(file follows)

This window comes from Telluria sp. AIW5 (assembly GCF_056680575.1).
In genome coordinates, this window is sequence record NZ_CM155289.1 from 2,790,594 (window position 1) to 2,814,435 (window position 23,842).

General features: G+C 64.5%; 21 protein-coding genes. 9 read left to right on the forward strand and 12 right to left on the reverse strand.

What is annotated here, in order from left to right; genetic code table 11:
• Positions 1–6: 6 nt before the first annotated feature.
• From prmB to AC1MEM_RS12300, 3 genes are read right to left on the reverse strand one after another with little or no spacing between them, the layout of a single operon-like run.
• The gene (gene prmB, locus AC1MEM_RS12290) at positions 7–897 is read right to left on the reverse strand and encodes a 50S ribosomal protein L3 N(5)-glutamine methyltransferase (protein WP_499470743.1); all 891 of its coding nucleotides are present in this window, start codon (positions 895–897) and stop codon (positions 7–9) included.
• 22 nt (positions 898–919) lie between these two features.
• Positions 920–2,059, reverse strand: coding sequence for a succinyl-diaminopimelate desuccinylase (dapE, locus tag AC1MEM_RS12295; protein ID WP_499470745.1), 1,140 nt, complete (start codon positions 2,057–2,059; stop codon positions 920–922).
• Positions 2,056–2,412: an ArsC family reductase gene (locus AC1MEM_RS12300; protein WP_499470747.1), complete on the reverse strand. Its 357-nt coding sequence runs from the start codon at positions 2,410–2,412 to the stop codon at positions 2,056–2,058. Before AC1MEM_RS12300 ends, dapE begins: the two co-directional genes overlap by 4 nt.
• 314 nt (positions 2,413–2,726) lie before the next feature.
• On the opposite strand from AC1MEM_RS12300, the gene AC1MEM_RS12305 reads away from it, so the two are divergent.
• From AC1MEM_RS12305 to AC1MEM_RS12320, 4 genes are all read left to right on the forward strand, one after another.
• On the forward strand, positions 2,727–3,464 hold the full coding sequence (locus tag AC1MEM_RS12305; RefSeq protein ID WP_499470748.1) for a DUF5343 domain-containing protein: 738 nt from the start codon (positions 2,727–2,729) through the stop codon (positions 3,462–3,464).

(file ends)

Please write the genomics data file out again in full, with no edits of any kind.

This window comes from Telluria sp. AIW5 (assembly GCF_056680575.1).
In genome coordinates, this window is sequence record NZ_CM155289.1 from 2,790,594 (window position 1) to 2,814,435 (window position 23,842).

General features: G+C 64.5%; 21 protein-coding genes. 9 read left to right on the forward strand and 12 right to left on the reverse strand.

What is annotated here, in order from left to right; genetic code table 11:
• Positions 1–6: 6 nt before the first annotated feature.
• From prmB to AC1MEM_RS12300, 3 genes are read right to left on the reverse strand one after another with little or no spacing between them, the layout of a single operon-like run.
• The gene (gene prmB, locus AC1MEM_RS12290) at positions 7–897 is read right to left on the reverse strand and encodes a 50S ribosomal protein L3 N(5)-glutamine methyltransferase (protein WP_499470743.1); all 891 of its coding nucleotides are present in this window, start codon (positions 895–897) and stop codon (positions 7–9) included.
• 22 nt (positions 898–919) lie between these two features.
• Positions 920–2,059, reverse strand: coding sequence for a succinyl-diaminopimelate desuccinylase (dapE, locus tag AC1MEM_RS12295; protein ID WP_499470745.1), 1,140 nt, complete (start codon positions 2,057–2,059; stop codon positions 920–922).
• Positions 2,056–2,412: an ArsC family reductase gene (locus AC1MEM_RS12300; protein WP_499470747.1), complete on the reverse strand. Its 357-nt coding sequence runs from the start codon at positions 2,410–2,412 to the stop codon at positions 2,056–2,058. Before AC1MEM_RS12300 ends, dapE begins: the two co-directional genes overlap by 4 nt.
• 314 nt (positions 2,413–2,726) lie before the next feature.
• On the opposite strand from AC1MEM_RS12300, the gene AC1MEM_RS12305 reads away from it, so the two are divergent.
• From AC1MEM_RS12305 to AC1MEM_RS12320, 4 genes are all read left to right on the forward strand, one after another.
• On the forward strand, positions 2,727–3,464 hold the full coding sequence (locus tag AC1MEM_RS12305; RefSeq protein ID WP_499470748.1) for a DUF5343 domain-containing protein: 738 nt from the start codon (positions 2,727–2,729) through the stop codon (positions 3,462–3,464).